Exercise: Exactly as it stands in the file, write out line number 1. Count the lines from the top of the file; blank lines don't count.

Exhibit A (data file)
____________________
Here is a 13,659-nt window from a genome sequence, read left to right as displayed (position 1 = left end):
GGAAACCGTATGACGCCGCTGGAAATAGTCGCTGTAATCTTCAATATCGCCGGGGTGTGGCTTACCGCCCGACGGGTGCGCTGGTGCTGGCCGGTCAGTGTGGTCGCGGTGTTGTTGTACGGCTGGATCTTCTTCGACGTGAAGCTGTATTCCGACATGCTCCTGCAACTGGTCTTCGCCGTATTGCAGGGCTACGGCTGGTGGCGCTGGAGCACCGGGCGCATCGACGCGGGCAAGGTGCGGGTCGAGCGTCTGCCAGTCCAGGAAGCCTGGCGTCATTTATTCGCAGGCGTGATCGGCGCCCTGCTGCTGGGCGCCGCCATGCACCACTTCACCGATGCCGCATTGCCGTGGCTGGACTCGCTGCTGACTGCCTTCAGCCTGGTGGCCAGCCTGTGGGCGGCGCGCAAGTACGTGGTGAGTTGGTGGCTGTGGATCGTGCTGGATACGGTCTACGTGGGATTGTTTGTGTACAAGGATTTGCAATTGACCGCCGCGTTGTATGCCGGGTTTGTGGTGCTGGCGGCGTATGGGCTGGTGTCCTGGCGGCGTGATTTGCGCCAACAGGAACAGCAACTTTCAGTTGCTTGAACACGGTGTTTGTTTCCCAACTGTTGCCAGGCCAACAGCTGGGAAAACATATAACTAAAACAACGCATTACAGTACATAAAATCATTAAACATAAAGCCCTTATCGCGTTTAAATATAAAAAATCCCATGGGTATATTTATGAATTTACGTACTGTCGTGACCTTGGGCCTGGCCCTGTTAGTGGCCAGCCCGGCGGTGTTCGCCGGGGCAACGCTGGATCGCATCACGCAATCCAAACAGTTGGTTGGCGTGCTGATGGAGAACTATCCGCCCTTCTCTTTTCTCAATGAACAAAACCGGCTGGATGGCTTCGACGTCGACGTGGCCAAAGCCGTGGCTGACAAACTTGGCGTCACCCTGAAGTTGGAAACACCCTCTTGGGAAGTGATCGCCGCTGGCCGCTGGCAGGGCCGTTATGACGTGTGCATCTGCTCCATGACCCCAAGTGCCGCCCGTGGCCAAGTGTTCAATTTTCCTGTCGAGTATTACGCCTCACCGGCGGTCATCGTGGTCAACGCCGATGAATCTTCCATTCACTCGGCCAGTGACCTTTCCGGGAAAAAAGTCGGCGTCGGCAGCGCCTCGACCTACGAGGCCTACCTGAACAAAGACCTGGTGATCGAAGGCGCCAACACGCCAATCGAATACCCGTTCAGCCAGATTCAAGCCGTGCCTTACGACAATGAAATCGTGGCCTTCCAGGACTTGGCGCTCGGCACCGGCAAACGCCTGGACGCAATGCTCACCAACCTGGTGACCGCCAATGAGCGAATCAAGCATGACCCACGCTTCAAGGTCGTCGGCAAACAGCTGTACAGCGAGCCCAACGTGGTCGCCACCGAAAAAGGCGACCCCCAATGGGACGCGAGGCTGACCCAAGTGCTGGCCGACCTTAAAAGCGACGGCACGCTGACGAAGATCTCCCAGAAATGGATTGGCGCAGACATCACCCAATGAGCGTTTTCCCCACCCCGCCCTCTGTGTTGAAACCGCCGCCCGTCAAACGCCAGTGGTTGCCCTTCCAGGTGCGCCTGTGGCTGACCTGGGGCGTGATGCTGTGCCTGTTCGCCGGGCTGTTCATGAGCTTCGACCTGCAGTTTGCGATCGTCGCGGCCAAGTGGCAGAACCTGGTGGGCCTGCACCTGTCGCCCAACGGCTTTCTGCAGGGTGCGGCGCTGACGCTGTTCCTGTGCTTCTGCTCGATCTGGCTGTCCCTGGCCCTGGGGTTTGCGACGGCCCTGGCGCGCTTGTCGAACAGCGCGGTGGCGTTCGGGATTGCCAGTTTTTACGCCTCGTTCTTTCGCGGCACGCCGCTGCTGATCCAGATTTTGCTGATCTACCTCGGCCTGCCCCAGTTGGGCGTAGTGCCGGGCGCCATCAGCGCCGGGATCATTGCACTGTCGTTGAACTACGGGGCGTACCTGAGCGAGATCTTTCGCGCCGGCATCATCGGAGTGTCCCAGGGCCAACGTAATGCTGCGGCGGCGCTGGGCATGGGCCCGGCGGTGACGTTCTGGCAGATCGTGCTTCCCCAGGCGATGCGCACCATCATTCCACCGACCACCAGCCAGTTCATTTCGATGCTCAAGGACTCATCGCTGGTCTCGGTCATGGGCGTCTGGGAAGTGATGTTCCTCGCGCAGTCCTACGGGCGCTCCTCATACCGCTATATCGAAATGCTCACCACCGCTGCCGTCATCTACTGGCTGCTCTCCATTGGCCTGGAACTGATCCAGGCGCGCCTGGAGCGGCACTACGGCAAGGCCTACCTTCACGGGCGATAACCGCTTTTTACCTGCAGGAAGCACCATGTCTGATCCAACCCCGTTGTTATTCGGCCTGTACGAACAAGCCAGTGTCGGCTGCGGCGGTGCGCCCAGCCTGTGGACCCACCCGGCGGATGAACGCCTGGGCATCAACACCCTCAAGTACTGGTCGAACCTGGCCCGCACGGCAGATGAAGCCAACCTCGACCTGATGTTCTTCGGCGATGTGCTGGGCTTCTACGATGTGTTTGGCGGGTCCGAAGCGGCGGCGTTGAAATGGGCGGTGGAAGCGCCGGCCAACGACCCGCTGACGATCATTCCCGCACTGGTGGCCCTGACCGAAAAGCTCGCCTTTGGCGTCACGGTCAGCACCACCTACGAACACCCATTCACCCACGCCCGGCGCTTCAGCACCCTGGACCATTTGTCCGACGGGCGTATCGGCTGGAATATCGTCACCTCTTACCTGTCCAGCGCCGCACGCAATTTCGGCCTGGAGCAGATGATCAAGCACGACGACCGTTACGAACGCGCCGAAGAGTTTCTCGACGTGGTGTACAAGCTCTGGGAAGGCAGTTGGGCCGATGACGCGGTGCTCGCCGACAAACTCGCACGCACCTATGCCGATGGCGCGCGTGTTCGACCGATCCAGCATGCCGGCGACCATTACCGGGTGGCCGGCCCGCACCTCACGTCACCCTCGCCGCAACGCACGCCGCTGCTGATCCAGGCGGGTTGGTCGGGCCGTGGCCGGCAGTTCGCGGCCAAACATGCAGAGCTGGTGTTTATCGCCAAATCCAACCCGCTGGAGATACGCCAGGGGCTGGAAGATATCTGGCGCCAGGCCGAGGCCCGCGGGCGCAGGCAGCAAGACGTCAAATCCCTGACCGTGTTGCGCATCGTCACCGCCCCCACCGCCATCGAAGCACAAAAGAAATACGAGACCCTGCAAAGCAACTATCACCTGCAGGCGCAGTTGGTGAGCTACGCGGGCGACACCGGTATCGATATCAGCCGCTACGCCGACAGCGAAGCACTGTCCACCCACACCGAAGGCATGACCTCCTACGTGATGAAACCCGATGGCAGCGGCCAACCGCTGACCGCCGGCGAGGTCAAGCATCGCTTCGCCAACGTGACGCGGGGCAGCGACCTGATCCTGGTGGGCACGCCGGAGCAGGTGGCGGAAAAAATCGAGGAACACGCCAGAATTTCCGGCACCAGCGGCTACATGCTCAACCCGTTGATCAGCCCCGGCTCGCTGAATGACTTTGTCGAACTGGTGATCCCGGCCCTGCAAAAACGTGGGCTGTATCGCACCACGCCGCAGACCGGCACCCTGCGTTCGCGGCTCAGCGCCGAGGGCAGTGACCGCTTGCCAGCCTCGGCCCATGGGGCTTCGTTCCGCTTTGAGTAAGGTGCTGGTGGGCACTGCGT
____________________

Here is a 13,659-nt window from a genome sequence, read left to right as displayed (position 1 = left end):